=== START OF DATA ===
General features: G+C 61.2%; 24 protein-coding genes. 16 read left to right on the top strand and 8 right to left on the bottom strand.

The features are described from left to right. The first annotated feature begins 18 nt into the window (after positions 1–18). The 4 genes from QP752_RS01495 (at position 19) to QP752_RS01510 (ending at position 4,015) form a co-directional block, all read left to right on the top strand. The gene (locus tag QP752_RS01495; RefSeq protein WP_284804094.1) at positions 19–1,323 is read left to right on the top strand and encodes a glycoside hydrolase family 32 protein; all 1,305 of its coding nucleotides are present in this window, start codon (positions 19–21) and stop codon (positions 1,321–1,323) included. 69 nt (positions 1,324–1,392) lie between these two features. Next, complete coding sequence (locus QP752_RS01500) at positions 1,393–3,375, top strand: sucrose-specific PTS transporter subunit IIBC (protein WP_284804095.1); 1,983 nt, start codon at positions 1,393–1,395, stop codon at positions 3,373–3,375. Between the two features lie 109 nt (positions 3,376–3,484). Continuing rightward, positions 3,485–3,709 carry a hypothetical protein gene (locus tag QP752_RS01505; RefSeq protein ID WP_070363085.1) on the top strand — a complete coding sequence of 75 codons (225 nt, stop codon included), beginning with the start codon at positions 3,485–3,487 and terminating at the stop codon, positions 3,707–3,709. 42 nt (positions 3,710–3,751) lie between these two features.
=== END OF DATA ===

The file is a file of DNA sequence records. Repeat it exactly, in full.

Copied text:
General features: G+C 61.2%; 24 protein-coding genes. 16 read left to right on the top strand and 8 right to left on the bottom strand.

The features are described from left to right. The first annotated feature begins 18 nt into the window (after positions 1–18). The 4 genes from QP752_RS01495 (at position 19) to QP752_RS01510 (ending at position 4,015) form a co-directional block, all read left to right on the top strand. The gene (locus tag QP752_RS01495; RefSeq protein WP_284804094.1) at positions 19–1,323 is read left to right on the top strand and encodes a glycoside hydrolase family 32 protein; all 1,305 of its coding nucleotides are present in this window, start codon (positions 19–21) and stop codon (positions 1,321–1,323) included. 69 nt (positions 1,324–1,392) lie between these two features. Next, complete coding sequence (locus QP752_RS01500) at positions 1,393–3,375, top strand: sucrose-specific PTS transporter subunit IIBC (protein WP_284804095.1); 1,983 nt, start codon at positions 1,393–1,395, stop codon at positions 3,373–3,375. Between the two features lie 109 nt (positions 3,376–3,484). Continuing rightward, positions 3,485–3,709 carry a hypothetical protein gene (locus tag QP752_RS01505; RefSeq protein ID WP_070363085.1) on the top strand — a complete coding sequence of 75 codons (225 nt, stop codon included), beginning with the start codon at positions 3,485–3,487 and terminating at the stop codon, positions 3,707–3,709. 42 nt (positions 3,710–3,751) lie between these two features.